| Ok, so I really want to describe how good this book is, how much it moved me. I am certain to fail miserably, but here it goes. A tryptic is used to beautifully convey stories of love and loss that really strike a chord. Very dreamy and intense, it will speak so loudly to anyone who has felt that otherworldly, once in a lifetime kind of love. A long gone movement in avant-garde cinema and art connect the three stories with connections between many of its’ important figures. Writing is a tool used in the present to “recreate the past and bring it back to life.”
The quality of the writing, the prose and the pacing were all stellar. I was amazed that it never faltered nor went overboard with the emotional intensity being what it was. In short, I will be haunted by the memory of this one for a while, much like the characters in the book are in their own way.
For our friend Cotard everything falls apart. Everything falls apart. Everything…
Having been through a nasty breakup recently, the memories of his ex and their time together continue to haunt him. After she moves out, he discovers that the apartment they used to share is infested with roaches, who happen to have some big, mysterious plans for our protagonist.
So what are the strong points of “I Will Rot Without You?” I don’t know where to begin. This book is so full of clever analogies, intelligently crude humor, tragedy, and poetic prose, yet all is balanced so perfectly. It is also crazy how well all of it works to build the central theme. One of many passages that stood out to me: “The architecture seemed to pull my body forward toward a vanishing point at the far end of the hall, as if the construction of this room were but a single note played over and over, like a snake charmer’s chattel call, like a compulsively sterile convenience store soundtrack.” The surreal, dreamlike scenes and colorful descriptions never let up as the reader is pulled into Slater’s most accomplished and cohesive yarn yet. The line of roaches passing the bright red mold spores up and into Cotard’s mouth as he slept, and the accompanying dream scenes are good examples.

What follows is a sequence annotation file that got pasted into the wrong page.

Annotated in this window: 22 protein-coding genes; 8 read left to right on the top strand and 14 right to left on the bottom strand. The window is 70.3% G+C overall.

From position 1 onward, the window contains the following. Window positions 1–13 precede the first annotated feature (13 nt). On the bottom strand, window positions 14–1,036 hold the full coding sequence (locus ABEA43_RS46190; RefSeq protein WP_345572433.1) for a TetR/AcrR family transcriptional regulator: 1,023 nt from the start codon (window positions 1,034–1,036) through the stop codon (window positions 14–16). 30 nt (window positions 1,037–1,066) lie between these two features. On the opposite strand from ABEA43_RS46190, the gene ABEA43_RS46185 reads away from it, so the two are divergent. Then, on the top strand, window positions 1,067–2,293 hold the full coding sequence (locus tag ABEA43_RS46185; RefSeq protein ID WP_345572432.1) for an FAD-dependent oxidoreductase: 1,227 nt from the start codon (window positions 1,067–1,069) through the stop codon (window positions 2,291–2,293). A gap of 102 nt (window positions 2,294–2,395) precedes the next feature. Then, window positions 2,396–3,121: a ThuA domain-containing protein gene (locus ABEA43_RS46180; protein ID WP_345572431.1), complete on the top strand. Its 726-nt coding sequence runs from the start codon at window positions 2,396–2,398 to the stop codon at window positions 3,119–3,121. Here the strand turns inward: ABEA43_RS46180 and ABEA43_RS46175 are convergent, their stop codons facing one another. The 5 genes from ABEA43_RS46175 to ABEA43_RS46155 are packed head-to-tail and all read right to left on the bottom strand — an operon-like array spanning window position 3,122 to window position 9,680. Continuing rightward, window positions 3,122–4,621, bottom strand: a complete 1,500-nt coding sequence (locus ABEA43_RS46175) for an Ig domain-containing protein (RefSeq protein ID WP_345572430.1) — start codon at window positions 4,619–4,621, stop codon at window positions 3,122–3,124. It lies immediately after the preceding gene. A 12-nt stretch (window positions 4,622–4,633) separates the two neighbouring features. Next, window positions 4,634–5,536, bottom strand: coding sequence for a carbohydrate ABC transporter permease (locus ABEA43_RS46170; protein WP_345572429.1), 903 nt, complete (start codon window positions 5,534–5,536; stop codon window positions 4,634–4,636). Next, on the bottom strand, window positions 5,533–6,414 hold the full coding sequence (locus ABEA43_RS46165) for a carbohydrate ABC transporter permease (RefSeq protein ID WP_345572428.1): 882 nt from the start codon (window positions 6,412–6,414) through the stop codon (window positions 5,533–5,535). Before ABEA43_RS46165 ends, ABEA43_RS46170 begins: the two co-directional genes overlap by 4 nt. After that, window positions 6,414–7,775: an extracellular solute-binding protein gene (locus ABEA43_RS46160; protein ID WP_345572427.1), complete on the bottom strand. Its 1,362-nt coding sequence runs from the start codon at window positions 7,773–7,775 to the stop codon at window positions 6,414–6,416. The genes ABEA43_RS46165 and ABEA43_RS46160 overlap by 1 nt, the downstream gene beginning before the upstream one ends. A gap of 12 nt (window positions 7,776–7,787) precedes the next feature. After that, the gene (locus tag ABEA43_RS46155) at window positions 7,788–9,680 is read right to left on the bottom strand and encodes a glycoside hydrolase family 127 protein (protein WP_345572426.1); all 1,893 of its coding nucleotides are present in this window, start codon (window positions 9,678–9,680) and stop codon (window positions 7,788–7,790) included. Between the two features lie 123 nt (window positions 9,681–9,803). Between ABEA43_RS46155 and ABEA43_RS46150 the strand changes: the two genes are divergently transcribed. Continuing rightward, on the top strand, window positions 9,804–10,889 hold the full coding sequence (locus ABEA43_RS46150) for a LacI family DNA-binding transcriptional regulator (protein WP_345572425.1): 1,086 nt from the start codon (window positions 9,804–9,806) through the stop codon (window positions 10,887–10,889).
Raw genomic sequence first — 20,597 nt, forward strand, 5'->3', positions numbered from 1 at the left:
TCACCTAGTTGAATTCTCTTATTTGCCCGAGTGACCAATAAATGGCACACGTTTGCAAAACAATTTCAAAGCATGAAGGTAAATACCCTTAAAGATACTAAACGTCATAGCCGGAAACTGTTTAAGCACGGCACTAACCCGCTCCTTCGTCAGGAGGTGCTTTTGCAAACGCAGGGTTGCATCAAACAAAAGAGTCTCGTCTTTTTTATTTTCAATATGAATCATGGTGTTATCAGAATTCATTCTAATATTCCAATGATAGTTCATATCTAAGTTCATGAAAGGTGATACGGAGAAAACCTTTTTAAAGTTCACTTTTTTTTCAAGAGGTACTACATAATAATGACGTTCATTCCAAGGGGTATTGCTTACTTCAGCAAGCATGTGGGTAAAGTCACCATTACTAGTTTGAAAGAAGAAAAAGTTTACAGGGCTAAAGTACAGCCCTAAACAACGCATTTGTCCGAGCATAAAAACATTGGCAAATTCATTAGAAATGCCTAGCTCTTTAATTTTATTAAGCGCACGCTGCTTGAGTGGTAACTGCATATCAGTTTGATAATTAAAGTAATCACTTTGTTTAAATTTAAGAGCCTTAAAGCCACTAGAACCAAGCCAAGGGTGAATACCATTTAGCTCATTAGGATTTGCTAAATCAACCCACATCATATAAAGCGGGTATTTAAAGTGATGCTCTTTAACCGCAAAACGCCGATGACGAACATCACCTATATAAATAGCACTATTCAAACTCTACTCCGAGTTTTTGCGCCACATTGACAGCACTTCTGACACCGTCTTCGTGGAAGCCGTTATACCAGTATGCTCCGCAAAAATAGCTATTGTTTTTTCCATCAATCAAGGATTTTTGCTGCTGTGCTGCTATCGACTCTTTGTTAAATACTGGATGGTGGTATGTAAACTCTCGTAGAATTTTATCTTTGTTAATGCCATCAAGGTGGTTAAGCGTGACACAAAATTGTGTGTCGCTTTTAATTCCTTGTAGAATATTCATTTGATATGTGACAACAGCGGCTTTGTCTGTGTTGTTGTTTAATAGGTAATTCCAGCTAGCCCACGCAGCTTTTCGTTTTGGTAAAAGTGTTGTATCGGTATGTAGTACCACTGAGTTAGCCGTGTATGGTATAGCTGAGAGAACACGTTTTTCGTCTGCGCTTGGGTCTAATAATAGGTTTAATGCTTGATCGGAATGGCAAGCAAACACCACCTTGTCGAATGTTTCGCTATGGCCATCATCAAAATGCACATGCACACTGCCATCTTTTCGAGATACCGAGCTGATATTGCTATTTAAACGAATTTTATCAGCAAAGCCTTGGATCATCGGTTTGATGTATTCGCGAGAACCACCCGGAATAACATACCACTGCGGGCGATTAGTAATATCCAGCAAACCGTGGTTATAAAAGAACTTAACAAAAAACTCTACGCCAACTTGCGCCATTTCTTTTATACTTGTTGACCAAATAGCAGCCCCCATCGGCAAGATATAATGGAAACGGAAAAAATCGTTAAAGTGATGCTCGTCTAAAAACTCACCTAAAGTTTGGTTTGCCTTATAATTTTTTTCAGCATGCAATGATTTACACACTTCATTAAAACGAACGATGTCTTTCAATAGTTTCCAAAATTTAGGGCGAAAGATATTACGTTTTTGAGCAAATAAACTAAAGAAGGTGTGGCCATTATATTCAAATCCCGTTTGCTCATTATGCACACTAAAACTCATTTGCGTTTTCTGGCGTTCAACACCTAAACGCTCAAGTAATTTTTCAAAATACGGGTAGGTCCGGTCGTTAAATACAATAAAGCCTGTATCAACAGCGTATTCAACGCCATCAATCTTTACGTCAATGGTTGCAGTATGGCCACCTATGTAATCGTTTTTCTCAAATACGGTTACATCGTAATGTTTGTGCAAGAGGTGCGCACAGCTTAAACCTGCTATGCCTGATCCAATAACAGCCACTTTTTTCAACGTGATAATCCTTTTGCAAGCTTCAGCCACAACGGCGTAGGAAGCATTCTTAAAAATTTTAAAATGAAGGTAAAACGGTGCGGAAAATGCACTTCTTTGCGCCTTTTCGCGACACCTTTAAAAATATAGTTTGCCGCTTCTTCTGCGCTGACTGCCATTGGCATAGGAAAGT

As far as characters go, they are extremely odd, yet memorable. The reanimated cockroach named Cross was a favorite, keeping me guessing as I pieced together all of what was happening. Hold on, did I mention the body parts? Lots and lots of body parts: Cotard’s neighbor Dee Dee has parts of her jealous lover Cutter sewn to her, ready to keep any and all threats of another man away. The old man in the building who lives with the puppet corpse of his wife seated at the dinner table and says things like “You don’t give someone you love to the dirt.” The protag literally falling apart. Again, all tied into the metaphor of losing the love you truly cherished. We really do continue to carry a piece of that person and our experiences, long after our life has gone other places. Without spoiling anything, I will finish by saying that the ending was a great way to wrap all of this up.
I have anticipated this book for a while now and it was worth the wait. I really have nothing negative to say. I see this one appealing to fans of so many genres, as it ignores many of the typical classifications. Read this!
|The hardest part of this little review will be finding the adjectives intense enough to describe how this collection of poetry made me feel. Personally, what I loved about it is how much passion was conveyed within the pages: vivid, honest, and gracefully done. I had intended to list favorites below, but realized that it is pointless to do so when about 80% of these were not only good, but good enough that my eyes were wide and I was in awe as they concluded. If any of what I have written describes something you would enjoy, I strongly recommend you read the Operating Theater.|
This first story in this collection has a crisp, clean, traditional style.
It unnerved me first with this passage:
“She was about 5 when she first experienced it. Sleeping on the bottom bunk, her older sister snoring on top. A thin naked woman had settled on her chest, a coiled weight, loose skin slopping over her ribs into the floor. Wild confusion of hair trembling in the air like shock lines around a comic strip character’s head. A stunningly beautiful face. Mask of someone else’s mask. All that hair whipping and hissing with blind aggression.”
Yet it also contains haunted frames of contemporary malaise:
“All of her actions were familiar, like an old videotape recorded over long forgotten shows, fleeting images of the original programming peaking through.”
Although the style is orderly, the ambiguous ending and the desolately lonely madness of the atmosphere recalled Robert Aickman…
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I have read Wallwork once before with the horror collection Gory Hole. While I enjoyed that one, I am honestly pretty blown away by Quintessence of Dust. The stories will be with me for a long time, to be sure. Some were romantic, some were weird and disturbing (often with body parts being utilized for several things beside their intended functions), and others made me laugh while stressing some important life lessons. This is no doubt one of the best collections I have had the pleasure of reading.